Major airlines warn 5G could cause ‘catastrophic’ disruptions
The Cow Guy Group founder Scott Shellady and Fidelity Investments VP John Gagliardi discuss why 5G is threatening flight delays on ‘The Claman Countdown.’
AT&T and Verizon said Tuesday they will delay the rollout of 5G service near certain U.S. airports after major airlines warned that it would lead to flight cancellations and have a negative impact on cargo operations.
Among major carriers to push back, United Airlines said Monday that 15,000 flights and upward of 1.25 million passengers will be negatively impacted each year if the plan were implemented in its current form.
"Unfortunately, this will result in not only hundreds of thousands of flight cancellations and disruptions for customers across the industry in 2022, but also the suspension of cargo flights into these locations, causing a negative ripple-effect on an already fragile supply chain," United Airlines said in a statement.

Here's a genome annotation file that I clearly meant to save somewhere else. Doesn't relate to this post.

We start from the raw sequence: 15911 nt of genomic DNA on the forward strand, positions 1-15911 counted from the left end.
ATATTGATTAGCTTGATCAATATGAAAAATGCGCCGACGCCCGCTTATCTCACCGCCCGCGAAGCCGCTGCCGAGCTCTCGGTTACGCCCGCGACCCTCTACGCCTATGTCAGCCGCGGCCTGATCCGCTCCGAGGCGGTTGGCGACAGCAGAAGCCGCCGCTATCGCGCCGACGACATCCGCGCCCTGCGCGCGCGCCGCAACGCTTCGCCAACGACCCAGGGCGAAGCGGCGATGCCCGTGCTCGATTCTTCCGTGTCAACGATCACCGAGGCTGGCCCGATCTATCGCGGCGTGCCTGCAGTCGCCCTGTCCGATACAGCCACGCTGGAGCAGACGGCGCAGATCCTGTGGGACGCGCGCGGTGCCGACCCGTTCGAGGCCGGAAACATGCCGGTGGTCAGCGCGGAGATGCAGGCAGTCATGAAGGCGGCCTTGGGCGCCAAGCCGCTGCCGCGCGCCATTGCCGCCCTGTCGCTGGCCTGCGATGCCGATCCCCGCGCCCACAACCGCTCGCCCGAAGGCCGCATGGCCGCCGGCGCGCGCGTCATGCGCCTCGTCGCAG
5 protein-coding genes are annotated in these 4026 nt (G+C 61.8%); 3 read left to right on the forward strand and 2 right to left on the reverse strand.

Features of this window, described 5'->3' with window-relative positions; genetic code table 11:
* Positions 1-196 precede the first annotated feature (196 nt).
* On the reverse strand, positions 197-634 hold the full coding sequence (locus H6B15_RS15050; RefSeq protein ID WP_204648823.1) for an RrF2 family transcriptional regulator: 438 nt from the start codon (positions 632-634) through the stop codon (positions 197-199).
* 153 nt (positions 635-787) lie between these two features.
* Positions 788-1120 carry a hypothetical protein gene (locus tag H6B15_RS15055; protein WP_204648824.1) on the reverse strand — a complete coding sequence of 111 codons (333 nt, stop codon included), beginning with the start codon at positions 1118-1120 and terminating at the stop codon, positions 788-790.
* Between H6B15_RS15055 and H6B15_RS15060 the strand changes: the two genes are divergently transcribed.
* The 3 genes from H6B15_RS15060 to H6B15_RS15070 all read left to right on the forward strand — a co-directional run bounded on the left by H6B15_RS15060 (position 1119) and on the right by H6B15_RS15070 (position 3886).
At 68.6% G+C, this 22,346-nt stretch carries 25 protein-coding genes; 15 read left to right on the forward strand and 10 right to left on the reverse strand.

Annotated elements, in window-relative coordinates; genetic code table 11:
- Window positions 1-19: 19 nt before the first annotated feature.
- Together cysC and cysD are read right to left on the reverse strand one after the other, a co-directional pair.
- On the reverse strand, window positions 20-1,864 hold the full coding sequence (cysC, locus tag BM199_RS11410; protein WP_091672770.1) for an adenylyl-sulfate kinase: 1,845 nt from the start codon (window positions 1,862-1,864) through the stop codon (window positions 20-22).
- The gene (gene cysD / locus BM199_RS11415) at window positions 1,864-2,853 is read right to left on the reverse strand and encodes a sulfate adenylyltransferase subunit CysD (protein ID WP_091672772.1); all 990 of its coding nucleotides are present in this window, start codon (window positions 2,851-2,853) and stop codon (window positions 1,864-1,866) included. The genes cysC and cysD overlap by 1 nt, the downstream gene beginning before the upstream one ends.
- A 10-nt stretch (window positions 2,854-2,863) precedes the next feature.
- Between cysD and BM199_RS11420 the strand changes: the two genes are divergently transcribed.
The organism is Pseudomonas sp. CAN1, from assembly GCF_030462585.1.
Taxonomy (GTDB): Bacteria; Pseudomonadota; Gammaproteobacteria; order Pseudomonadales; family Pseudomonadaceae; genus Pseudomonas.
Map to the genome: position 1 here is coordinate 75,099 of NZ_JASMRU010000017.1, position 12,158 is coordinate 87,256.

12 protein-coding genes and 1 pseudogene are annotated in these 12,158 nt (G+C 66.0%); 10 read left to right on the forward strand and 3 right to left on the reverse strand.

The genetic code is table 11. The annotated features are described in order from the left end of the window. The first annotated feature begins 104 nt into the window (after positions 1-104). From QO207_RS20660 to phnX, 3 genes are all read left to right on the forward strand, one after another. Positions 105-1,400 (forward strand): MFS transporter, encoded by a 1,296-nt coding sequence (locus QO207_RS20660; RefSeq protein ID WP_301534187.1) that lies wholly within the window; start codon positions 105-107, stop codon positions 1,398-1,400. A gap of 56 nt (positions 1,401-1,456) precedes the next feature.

In announcing its intention to delay the rollout, AT&T said in a statement on Tuesday, "At our sole discretion we have voluntarily agreed to temporarily defer turning on a limited number of towers around certain airport runways as we continue to work with the aviation industry and the FAA to provide further information about our 5G deployment," adding, "We are frustrated by the FAA’s inability to do what nearly 40 countries have done, which is to safely deploy 5G technology without disrupting aviation services."
"We are launching our advanced 5G services everywhere else as planned with the temporary exception of this limited number of towers," the company's statement continued.
Verizon also announced Tuesday it would limit its 5G network around airports.
"The Federal Aviation Administration (FAA) and our nation’s airlines have not been able to fully resolve navigating 5G around airports, despite it being safe and fully operational in more than 40 other countries."
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The service, scheduled to debut on Wednesday, comes after two previous delays from its originally planned December rollout amid concerns that it could interfere with systems on planes.